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Joint Commission's Ambulatory Medication Safety Rules

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Joint Commission's Ambulatory Medication Safety Rules

By Tom A. Augello, CRICO

Related to: Ambulatory, Communication, Cures Act: Opening Notes, Emergency Medicine, Primary Care, Medication, Other Specialties, Surgery


Guest Commentators

  • Peter Angood, MD; Joint Commission on the Accreditation of Healthcare Organizations; Oak Brook Terrace, IL
  • Nancy Manchester; Atrius Health; Newton, MA
  • Jeffrey Schnipper, MD, MPH; Brigham and Women's Hospital; Boston, MA

Transcript

Ambulatory care sites are under new pressure to ensure that, as patients move from setting to setting, everyone knows about what's going on with their medications. The Joint Commission on Accreditation of Healthcare Organizations has released its 2009 Patient Safety Goals for ambulatory care, and medication reconciliation is a strong focus. Although a sizeable portion of office practices and ambulatory sites are not accredited by the Joint Commission, the standards are highly influential.

Dr. Peter Angood is Joint Commission Vice President and Chief Patient Safety Officer.

"Everyone recognizes that the patients have a lot of medications many times, and yet it is confusing as to whose ordering those medications, why are they being ordered, and are the patients even being able to follow and track which medication they are on. Compliance for patients taking medications is well recognized to be only about 50% even if they fill their prescriptions. A lot of patients don't even fill their prescriptions."

Mistakes with medication reconciliation can happen when patients enter a new setting or when they leave. The error might not lead to a health problem, or it may send a patient to the hospital or worse. Liability can attach to facilities and the providers responsible for the patient's care.

Dr. Jeffrey Schnipper is the Director of Clinical Research for the hospitalist service at Brigham and Women's Hospital in Boston. Dr. Schnipper has studied medication error extensively. He acknowledges med errors have not been studied widely in ambulatory care, compared to the in-patient setting.

But his research has found that an average in-patient has 1.5 potentially harmful medication discrepancies between what they were taking when they entered the hospital and what they had in the hospital or upon discharge—which had nothing to do with medical decision-making. Dr. Schnipper says three-quarters of those potential adverse events associated with medication discrepancies are seen after discharge.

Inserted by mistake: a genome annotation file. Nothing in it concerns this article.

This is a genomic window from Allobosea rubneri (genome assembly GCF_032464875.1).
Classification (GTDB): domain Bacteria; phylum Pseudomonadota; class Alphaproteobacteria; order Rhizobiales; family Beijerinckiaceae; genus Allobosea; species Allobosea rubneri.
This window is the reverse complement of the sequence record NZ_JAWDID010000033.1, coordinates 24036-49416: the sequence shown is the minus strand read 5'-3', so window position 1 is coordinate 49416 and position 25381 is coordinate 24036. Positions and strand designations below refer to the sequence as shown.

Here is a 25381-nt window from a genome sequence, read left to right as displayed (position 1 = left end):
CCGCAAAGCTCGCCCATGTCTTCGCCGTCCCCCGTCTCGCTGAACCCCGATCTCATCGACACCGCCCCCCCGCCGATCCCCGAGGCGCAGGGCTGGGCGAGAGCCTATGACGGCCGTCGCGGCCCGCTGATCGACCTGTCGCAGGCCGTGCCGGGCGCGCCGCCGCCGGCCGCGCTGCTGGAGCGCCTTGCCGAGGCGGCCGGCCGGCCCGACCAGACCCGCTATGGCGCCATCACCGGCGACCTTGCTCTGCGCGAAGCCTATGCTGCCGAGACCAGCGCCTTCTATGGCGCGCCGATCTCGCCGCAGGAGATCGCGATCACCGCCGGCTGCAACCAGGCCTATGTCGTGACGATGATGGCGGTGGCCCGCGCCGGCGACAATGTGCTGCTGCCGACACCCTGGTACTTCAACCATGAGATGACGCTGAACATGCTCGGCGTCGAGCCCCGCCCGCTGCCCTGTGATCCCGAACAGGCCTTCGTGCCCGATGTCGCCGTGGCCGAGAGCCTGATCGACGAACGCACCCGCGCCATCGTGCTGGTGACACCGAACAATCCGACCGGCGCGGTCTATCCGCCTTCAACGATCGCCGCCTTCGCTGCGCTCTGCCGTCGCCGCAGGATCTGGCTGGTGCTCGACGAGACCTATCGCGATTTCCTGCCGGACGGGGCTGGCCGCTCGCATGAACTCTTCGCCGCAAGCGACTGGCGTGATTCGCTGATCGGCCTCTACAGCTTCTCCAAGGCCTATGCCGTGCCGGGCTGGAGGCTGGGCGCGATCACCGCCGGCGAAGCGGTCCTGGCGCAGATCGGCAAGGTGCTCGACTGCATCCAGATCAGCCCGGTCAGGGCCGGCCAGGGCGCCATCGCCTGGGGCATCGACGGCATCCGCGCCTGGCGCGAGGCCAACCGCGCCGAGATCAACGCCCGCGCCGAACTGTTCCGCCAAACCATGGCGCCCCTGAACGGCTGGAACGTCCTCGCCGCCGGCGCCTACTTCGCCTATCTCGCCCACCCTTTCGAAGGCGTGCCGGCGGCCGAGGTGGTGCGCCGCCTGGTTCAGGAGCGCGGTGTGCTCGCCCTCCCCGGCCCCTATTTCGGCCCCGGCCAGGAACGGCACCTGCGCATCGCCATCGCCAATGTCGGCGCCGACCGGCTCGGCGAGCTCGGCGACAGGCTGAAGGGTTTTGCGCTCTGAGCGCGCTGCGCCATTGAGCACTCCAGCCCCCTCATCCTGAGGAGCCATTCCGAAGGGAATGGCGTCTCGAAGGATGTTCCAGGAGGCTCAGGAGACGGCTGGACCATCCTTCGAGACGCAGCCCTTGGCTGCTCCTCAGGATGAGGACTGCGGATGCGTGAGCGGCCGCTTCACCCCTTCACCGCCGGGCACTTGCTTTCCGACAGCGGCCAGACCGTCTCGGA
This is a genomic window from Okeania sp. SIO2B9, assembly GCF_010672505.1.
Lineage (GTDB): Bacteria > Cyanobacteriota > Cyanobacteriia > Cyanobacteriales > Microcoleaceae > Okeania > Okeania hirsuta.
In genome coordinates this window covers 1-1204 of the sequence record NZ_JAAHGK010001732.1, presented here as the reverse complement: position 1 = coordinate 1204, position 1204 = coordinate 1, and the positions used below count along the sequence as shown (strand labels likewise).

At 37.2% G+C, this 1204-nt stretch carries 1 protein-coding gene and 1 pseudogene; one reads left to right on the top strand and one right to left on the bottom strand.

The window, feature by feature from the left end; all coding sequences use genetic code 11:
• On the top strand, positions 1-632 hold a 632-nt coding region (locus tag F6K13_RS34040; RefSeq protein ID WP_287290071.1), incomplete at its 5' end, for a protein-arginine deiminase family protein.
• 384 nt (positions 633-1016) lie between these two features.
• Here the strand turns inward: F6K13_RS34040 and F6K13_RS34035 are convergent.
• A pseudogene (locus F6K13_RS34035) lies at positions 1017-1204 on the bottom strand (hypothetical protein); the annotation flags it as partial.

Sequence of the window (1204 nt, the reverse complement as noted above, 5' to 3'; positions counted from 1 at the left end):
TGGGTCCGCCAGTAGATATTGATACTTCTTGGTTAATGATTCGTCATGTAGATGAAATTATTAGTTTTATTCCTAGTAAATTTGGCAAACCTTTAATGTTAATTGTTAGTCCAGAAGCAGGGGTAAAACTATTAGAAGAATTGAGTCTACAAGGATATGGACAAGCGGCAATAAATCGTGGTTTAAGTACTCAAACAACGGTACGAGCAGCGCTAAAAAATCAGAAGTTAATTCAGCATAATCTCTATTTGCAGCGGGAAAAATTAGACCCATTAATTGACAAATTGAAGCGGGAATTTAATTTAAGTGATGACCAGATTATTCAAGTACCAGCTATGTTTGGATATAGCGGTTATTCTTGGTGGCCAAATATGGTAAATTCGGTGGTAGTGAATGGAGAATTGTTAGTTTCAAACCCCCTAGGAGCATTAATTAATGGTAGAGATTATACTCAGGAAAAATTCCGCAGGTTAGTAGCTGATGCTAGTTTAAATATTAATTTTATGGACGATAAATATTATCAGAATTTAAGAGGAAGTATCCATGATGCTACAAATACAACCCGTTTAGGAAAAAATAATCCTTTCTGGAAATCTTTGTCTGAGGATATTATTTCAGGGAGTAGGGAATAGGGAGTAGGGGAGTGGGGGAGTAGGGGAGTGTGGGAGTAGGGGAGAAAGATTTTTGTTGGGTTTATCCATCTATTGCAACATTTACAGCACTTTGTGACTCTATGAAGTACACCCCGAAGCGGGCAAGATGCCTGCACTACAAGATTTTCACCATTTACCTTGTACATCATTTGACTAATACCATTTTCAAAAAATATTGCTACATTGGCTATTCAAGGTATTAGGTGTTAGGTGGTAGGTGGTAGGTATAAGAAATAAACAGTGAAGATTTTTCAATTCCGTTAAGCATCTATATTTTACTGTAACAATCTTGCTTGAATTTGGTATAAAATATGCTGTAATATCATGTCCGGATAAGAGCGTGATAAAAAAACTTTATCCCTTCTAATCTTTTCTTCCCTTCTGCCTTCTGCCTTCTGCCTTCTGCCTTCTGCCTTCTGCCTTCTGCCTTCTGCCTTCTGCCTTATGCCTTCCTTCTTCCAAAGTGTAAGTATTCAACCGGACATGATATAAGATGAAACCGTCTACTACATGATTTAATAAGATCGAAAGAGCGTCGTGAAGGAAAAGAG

In one of his studies, about half of patients reported taking a different list of medications than what their doctors were noting in the record.

"…these are pretty serious errors that two physicians have vetted and said 'that's just not right.' So, the patient has congestive heart failure and doesn't even know they are supposed to be on their Lasix, so isn't taking it at all or they're taking Lasix and furosemide because they don't realize they are the same medication and so they're taking double the dose that they should be and could easily end up dehydrated. It's a patient who's had a heart attack who is not taking a beta blocker at all because they don't know they are supposed to be on it and could easily have another heart attack."

'Omission' is the most common medication discrepancy in Dr. Schnipper's research. He estimates that 75-80 percent of these discrepancies cause symptoms, and about 20 percent are serious enough to cause re-hospitalization or persistent change in the patient's functioning.

Dr. Schnipper says the errors most often occur at admission because the staff doesn't know what the patient was supposed to be taking in the out-patient setting, and neither does the patient. According to Dr. Schnipper, medication list maintenance and documentation is woefully inadequate.

"Far and away the biggest problem is knowing what they were taking before they came into the hospital. So, therefore we write down the wrong orders at admission and we write down the wrong orders at discharge. And then on top of that, about a quarter of the time, even if we knew what they were taking before they came into the hospital we then write the wrong orders at discharge. The patient used to be on an aspirin; we hold that on purpose in the hospital; it can now be restarted, but we forget to restart it."

As patients move from site to site, and doctor to doctor, the potential for error grows. The Joint Commission goals related to reconciling medication lists in the ambulatory setting tend to be fairly broad. They call on out-patient sites to accurately and completely reconcile medications across the continuum of care. The new goal for 2009 gets more specific about what that means.